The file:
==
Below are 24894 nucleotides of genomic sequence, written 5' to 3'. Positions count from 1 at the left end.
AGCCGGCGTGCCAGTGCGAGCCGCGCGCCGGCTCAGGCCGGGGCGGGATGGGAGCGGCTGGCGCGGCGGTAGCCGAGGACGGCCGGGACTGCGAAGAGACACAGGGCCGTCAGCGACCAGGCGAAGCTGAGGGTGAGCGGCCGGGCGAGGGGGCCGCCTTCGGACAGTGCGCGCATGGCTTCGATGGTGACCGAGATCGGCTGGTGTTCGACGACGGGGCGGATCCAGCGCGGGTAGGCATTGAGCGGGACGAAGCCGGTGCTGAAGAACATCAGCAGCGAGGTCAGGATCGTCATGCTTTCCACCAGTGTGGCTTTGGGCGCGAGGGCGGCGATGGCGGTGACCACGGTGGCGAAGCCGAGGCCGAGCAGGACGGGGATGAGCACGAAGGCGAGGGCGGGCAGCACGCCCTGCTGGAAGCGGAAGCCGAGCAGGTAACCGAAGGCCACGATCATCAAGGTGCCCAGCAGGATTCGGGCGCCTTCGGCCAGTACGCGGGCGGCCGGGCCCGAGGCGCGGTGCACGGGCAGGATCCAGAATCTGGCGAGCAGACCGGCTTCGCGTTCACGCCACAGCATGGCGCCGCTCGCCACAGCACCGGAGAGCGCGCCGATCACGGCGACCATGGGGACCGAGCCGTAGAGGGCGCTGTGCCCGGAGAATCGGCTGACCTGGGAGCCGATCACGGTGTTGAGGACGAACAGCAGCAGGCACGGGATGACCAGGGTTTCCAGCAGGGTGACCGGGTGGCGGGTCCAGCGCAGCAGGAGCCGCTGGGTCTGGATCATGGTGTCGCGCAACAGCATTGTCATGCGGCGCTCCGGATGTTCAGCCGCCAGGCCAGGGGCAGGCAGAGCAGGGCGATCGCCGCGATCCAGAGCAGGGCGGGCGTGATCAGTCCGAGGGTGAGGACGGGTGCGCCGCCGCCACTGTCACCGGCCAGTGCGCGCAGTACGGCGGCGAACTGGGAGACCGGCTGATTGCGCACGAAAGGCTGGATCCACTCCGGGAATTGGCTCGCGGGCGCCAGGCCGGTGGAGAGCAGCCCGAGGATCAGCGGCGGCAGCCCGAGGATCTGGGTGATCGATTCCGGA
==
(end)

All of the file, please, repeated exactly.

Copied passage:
Below are 24894 nucleotides of genomic sequence, written 5' to 3'. Positions count from 1 at the left end.
AGCCGGCGTGCCAGTGCGAGCCGCGCGCCGGCTCAGGCCGGGGCGGGATGGGAGCGGCTGGCGCGGCGGTAGCCGAGGACGGCCGGGACTGCGAAGAGACACAGGGCCGTCAGCGACCAGGCGAAGCTGAGGGTGAGCGGCCGGGCGAGGGGGCCGCCTTCGGACAGTGCGCGCATGGCTTCGATGGTGACCGAGATCGGCTGGTGTTCGACGACGGGGCGGATCCAGCGCGGGTAGGCATTGAGCGGGACGAAGCCGGTGCTGAAGAACATCAGCAGCGAGGTCAGGATCGTCATGCTTTCCACCAGTGTGGCTTTGGGCGCGAGGGCGGCGATGGCGGTGACCACGGTGGCGAAGCCGAGGCCGAGCAGGACGGGGATGAGCACGAAGGCGAGGGCGGGCAGCACGCCCTGCTGGAAGCGGAAGCCGAGCAGGTAACCGAAGGCCACGATCATCAAGGTGCCCAGCAGGATTCGGGCGCCTTCGGCCAGTACGCGGGCGGCCGGGCCCGAGGCGCGGTGCACGGGCAGGATCCAGAATCTGGCGAGCAGACCGGCTTCGCGTTCACGCCACAGCATGGCGCCGCTCGCCACAGCACCGGAGAGCGCGCCGATCACGGCGACCATGGGGACCGAGCCGTAGAGGGCGCTGTGCCCGGAGAATCGGCTGACCTGGGAGCCGATCACGGTGTTGAGGACGAACAGCAGCAGGCACGGGATGACCAGGGTTTCCAGCAGGGTGACCGGGTGGCGGGTCCAGCGCAGCAGGAGCCGCTGGGTCTGGATCATGGTGTCGCGCAACAGCATTGTCATGCGGCGCTCCGGATGTTCAGCCGCCAGGCCAGGGGCAGGCAGAGCAGGGCGATCGCCGCGATCCAGAGCAGGGCGGGCGTGATCAGTCCGAGGGTGAGGACGGGTGCGCCGCCGCCACTGTCACCGGCCAGTGCGCGCAGTACGGCGGCGAACTGGGAGACCGGCTGATTGCGCACGAAAGGCTGGATCCACTCCGGGAATTGGCTCGCGGGCGCCAGGCCGGTGGAGAGCAGCCCGAGGATCAGCGGCGGCAGCCCGAGGATCTGGGTGATCGATTCCGGA